To answer these questions, it’s important to get some basic knowledge in place about guitars and playing music with them. Most guitars have six strings that can be set to standard tuning.
There are alternate tuning’s but the vast majority of music and learning resources for the guitar are written in the standard tuning (E A D G B E). This means a G major chord will look and play the same way on any type of six-stringed guitar.
This also means that available charts and diagrams will work on any guitar.
Different students have different physical needs. Some students like the feel of the electric guitar because it is smaller and fits closer to the body.
Children tend to favor the classical guitar due to its nylon strings. Nylon strings are softer and fairly easy to push. The wider neck of the classical guitar also provides more room between the strings for those with “fat” or “clumsy” fingers.
The wider spacing of a classical guitar helps this.
The standard acoustic guitar uses steel strings similar to those on an electric. Many students like this type of guitar due to its popularity and thinner neck. It’s a good compromise between the modern electric and the traditional classical guitar.
Guitar instructors will often suggest the acoustic or classical guitar for beginners who have no idea where to start. The reason for this is simplicity and convenience.
Acoustic and classical guitars only require tuning and they are ready to go anywhere, anytime.
Electric guitars require electricity to power the amplifier. Both the electric guitar and amplifier have knobs that can confuse or frustrate beginner players trying to dial up the right tone.
The lack of knobs on acoustic and classical guitars takes the guess work out of finding a good tone and saves time. Proper tuning and technique will be needed to produce a good, clean tone.
This means having the guitar properly sized for the player and the action properly set to ensure the strings are close enough to the frets to reduce the effort required to push them.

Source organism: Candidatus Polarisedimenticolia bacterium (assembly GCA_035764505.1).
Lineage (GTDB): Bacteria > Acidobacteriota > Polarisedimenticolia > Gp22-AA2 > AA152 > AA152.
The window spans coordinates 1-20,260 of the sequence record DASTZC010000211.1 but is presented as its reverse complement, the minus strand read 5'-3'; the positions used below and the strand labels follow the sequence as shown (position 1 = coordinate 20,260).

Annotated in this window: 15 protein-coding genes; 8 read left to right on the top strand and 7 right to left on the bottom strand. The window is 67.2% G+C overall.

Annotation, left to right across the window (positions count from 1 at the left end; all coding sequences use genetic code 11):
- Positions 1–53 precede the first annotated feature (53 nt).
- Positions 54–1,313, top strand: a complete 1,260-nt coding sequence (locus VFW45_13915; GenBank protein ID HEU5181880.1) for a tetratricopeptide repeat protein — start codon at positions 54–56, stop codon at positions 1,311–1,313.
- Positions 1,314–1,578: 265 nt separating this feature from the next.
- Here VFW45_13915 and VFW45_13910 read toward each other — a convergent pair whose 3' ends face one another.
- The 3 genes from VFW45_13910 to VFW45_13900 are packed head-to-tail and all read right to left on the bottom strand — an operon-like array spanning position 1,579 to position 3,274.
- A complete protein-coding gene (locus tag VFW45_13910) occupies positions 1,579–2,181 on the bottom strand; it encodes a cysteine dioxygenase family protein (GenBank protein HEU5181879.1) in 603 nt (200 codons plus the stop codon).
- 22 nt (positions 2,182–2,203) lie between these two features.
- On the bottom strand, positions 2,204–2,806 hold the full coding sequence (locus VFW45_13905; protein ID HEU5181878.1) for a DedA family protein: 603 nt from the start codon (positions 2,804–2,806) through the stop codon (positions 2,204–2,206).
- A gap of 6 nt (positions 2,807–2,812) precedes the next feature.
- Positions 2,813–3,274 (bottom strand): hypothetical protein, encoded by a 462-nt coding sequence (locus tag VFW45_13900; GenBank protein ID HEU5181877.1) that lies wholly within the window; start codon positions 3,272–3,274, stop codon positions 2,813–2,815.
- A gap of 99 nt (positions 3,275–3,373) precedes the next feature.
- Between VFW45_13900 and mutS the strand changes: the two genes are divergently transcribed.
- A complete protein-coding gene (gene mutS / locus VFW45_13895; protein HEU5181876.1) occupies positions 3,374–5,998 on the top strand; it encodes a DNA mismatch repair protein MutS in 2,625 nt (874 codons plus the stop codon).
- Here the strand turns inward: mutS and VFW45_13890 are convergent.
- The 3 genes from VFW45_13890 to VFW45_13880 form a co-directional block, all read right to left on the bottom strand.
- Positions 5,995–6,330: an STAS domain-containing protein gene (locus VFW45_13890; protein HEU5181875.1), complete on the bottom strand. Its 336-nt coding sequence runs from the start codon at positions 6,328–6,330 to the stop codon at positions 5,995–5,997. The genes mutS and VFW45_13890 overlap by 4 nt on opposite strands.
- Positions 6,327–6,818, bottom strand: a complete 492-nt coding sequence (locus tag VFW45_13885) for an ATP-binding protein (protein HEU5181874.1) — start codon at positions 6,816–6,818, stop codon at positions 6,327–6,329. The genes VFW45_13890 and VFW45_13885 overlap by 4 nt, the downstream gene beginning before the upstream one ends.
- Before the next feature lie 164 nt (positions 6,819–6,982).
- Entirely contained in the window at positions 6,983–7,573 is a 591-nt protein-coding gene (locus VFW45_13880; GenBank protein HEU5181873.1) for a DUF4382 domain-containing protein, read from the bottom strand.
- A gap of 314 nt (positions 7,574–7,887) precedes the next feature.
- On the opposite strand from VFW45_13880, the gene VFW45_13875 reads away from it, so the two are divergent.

Most music shops have guitar specialists who can check the action and make adjustments if needed. At the beginning stages of learning, comfort is more important than style.
Over time, the beginner will progress and adapt their guitars and musical equipment to suit their preferences and style.
Beginners may not realize this because the average person associates certain guitars with certain sounds and music. They tend to associate the classical guitar with a Spanish sound, the steel stringed acoustic with a bluegrass sound, or the electric guitar with a rock sound.
Irrespective of the musical style or sound there are three commonalities to playing music on any kind of guitar:
In music, scales create melody and chords create harmony. Together in time, they create rhythm.
Using harmony you can play a G major chord with a classical guitar over a beautiful backdrop of violins and it would sound classical. Conversely, you can play the G major chord with an electric guitar over heavy drums, driving bass and belted vocals which would sound like rock or heavy metal.
Despite the differences, both styles are producing harmony using the same G major chord.
Not only is it true that playing skills developed on one type of guitar is transferable to other types of guitars, but the study of harmony also known as music theory is easily transferred and adapted to any musical style or instrument.
At Levels for Guitar, They designed their “Beginner Guitar I levels” for any and all types of six-stringed guitars in standard tuning. The basic technical skills learned are relevant to any guitar or style of guitar playing.
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